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In 1967, Charles Moore, head of Yale’s Department of Architecture––what would eventually become the professional School of Architecture––founded the Building Project. Moore wanted to give his students practical experience, but the project was also a response to the student activism that roiled Yale during the nineteen-sixties. Moore hoped his students would recognize their responsibility as architects to address pressing social issues like poverty and homelessness.

For Dan Whitcombe ARCH ’20, one of the student project managers and a member of the team that created the winning 2017 design, the educational aspect of the project was invaluable. “Not for a while will you be able to design houses as you see fit and then have the potential to see them built,” he said. Kerry Garikes, the other project manager, said that the assignment helped her better understand the design potential and restrictions of space. There’s a big difference, she said, between creating a room on a computer and watching it materialize on a real block.

In past years, the Building Project has collaborated with organizations like Neighborhood Housing Services, Breaking Ground (formerly known as Common Ground), and Habitat for Humanity to connect the house with a family in need of affordable housing. The current partnership with Columbus House will last for five years—one house with two units each year.

Columbus House will select the future inhabitants of 54 Adeline Street, and like the residents of the organization’s other properties, they will contribute thirty percent of their income towards rent. A resident’s income could range from anything between $25 and $700 a month, according to Alison Cunningham, the CEO of Columbus House. She added that their clients are not simply assigned a housing unit, but work with the organization to find a home that best fits their needs.

Prior to starting the design process, the Architecture students visited a shelter run by Columbus House, as well as the homes of several formerly homeless people. Over the course of the semester, they met with social workers to discuss national and city-wide homelessness, and the psychological challenges of transitioning from a shelter to a home.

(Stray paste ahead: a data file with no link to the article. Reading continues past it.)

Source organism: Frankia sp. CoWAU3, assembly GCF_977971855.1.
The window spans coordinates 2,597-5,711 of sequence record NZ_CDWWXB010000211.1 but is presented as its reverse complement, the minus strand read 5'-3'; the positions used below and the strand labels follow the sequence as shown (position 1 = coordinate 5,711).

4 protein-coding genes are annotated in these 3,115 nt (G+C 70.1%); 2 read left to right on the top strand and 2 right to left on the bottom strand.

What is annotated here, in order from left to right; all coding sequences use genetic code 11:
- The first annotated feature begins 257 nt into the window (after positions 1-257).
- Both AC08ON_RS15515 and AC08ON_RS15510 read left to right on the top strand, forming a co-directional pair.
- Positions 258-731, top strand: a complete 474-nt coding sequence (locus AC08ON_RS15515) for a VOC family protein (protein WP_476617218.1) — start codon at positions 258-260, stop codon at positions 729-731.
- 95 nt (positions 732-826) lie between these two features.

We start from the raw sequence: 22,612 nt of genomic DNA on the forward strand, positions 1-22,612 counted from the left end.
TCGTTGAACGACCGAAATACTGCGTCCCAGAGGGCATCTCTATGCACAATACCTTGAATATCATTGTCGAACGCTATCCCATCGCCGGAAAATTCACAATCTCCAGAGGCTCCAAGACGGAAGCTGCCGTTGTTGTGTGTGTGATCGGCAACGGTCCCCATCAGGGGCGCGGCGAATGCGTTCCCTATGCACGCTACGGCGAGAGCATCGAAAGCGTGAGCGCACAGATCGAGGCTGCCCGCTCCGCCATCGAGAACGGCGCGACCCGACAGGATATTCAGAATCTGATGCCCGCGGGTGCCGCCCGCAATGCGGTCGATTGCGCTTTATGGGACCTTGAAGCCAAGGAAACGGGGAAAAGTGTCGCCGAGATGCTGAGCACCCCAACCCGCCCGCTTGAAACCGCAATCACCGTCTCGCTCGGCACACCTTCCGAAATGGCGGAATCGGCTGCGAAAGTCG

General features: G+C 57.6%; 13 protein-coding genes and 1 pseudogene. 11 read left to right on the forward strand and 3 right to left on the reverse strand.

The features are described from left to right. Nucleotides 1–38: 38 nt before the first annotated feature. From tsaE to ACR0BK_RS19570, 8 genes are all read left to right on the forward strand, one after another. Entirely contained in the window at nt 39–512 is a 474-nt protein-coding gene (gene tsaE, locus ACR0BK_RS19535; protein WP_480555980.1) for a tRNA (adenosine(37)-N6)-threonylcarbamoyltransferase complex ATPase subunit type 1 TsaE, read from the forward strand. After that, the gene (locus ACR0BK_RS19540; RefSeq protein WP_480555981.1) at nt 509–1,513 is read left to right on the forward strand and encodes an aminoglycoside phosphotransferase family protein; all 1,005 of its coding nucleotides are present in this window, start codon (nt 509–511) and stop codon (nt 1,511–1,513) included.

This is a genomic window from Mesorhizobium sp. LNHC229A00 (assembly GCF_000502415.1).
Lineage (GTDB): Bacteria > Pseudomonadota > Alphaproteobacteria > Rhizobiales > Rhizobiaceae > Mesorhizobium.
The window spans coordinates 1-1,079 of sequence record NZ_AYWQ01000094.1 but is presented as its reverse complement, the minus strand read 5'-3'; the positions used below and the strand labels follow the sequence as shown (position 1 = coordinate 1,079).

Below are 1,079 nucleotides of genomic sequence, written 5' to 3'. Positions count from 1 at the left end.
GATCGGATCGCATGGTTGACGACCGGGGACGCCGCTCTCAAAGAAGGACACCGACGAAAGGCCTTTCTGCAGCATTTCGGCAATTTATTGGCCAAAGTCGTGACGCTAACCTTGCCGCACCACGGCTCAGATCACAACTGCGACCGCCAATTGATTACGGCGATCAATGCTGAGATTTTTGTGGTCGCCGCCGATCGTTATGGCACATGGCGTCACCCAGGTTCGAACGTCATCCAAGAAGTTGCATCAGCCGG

The students also spoke in small groups with Columbus House clients about what they most desired in a home. School of Architecture professor Adam Hopfner who has directed the Building Project since 2007, said the clients his students spoke to expressed two primary wishes. One was security—in Hopfner’s words, “the emotional state of being homeless, the feeling of exposure and vulnerability…runs fairly deep.” The other was a connection to the neighborhood: “having eyes on the street, being able to see one’s neighbors, being able to communicate with one’s neighbors,” he said.

To create a strong sense of safety and stability, Architecture students designed a roof that extends more than a foot beyond the house’s four walls. A sheltered space that is open to the street, it creates a buffer zone between the interior and exterior of the house. The slope of the roof is visible from the inside, too; even on the first floor of the two-story family unit, the ceiling above the staircase is at an incline. “The presence of the roof is always felt,” Hopfner said.

A porch with a built-in planter will curve around the house on both Adeline and Eddy Streets, allowing residents to participate in neighborhood life from a protected vantage point.
These aesthetic considerations cut both ways, Whitcombe said. “How do we integrate this person visually into this community?” he asked. “How do we make this house a part of the community, but also account for the fact that there are definite anxieties associated with being housed for the first time?”